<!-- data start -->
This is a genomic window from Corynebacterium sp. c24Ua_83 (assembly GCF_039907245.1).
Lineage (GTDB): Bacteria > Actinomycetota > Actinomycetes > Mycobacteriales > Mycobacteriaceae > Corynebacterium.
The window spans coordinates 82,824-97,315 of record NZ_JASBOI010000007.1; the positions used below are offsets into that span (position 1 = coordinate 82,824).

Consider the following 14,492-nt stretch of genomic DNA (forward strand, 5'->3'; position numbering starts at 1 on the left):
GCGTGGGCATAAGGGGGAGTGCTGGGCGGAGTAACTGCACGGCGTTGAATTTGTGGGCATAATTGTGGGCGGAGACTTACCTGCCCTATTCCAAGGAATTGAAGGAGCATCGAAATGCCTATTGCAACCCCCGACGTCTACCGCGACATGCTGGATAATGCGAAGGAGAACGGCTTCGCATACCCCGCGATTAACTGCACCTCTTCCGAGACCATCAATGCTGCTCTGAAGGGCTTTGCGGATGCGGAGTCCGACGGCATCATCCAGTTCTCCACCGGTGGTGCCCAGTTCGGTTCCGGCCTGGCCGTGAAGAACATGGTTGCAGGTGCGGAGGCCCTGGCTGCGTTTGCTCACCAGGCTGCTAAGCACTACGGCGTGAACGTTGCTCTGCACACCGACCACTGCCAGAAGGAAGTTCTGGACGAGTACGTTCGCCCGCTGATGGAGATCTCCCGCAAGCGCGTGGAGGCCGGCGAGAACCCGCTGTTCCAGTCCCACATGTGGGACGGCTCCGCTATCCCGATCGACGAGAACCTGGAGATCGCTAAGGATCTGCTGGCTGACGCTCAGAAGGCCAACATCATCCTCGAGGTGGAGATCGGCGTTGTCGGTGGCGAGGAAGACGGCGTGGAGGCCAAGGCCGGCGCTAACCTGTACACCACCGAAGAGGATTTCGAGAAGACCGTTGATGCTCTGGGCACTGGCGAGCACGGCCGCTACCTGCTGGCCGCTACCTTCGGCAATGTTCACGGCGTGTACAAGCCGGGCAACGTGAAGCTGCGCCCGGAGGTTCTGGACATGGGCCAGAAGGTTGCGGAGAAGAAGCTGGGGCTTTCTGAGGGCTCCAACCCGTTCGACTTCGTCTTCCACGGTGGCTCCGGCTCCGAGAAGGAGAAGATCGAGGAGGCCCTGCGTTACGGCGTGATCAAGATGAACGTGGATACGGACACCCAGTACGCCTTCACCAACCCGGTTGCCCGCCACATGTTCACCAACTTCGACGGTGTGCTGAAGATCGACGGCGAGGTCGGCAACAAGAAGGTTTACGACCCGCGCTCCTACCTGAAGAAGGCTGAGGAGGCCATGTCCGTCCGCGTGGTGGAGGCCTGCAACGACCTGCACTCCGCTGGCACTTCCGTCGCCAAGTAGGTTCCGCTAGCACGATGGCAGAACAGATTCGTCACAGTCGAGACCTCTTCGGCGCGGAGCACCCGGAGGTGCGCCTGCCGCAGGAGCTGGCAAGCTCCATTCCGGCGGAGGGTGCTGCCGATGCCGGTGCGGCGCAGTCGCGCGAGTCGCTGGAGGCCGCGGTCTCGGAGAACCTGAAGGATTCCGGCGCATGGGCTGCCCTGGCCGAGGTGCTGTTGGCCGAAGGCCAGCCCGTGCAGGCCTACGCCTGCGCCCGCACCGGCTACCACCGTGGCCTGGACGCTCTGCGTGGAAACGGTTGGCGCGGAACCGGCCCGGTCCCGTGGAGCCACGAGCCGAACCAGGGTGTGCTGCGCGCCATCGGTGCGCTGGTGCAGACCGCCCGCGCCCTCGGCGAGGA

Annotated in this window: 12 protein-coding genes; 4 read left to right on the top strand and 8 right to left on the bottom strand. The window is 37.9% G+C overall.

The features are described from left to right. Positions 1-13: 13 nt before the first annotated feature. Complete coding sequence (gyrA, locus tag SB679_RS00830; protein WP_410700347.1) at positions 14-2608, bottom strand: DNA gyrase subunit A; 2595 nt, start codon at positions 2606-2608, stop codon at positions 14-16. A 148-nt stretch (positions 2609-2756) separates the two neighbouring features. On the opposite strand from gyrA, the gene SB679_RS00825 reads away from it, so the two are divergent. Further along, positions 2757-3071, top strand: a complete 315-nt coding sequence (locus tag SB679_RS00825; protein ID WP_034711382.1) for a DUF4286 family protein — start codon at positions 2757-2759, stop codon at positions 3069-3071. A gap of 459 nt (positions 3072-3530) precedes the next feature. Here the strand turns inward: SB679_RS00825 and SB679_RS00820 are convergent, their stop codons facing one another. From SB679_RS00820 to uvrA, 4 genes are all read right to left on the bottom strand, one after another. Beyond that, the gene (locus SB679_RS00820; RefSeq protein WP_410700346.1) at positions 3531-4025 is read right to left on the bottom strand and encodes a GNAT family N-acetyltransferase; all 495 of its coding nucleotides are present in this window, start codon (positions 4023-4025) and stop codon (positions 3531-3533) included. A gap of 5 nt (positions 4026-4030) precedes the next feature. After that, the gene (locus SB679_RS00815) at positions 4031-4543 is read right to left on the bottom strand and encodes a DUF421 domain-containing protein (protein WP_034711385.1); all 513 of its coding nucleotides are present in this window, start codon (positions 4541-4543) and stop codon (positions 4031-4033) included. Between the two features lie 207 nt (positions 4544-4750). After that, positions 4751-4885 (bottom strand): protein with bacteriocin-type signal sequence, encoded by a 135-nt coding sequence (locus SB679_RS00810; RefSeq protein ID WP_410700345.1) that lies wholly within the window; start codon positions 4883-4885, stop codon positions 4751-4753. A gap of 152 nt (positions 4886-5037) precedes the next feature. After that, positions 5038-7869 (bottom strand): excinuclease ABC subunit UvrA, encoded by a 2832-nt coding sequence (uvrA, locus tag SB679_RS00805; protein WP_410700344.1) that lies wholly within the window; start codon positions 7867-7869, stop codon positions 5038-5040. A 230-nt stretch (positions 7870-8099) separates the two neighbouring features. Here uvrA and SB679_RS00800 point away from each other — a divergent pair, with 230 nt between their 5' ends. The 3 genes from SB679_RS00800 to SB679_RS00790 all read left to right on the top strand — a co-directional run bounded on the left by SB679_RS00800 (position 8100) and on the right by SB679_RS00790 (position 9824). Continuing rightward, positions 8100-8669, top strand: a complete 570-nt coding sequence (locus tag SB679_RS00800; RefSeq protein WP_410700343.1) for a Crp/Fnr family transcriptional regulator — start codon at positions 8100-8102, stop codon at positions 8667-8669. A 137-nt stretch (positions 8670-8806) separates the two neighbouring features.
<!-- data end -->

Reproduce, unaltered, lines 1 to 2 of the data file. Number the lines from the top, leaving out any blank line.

This is a genomic window from Corynebacterium sp. c24Ua_83 (assembly GCF_039907245.1).
Lineage (GTDB): Bacteria > Actinomycetota > Actinomycetes > Mycobacteriales > Mycobacteriaceae > Corynebacterium.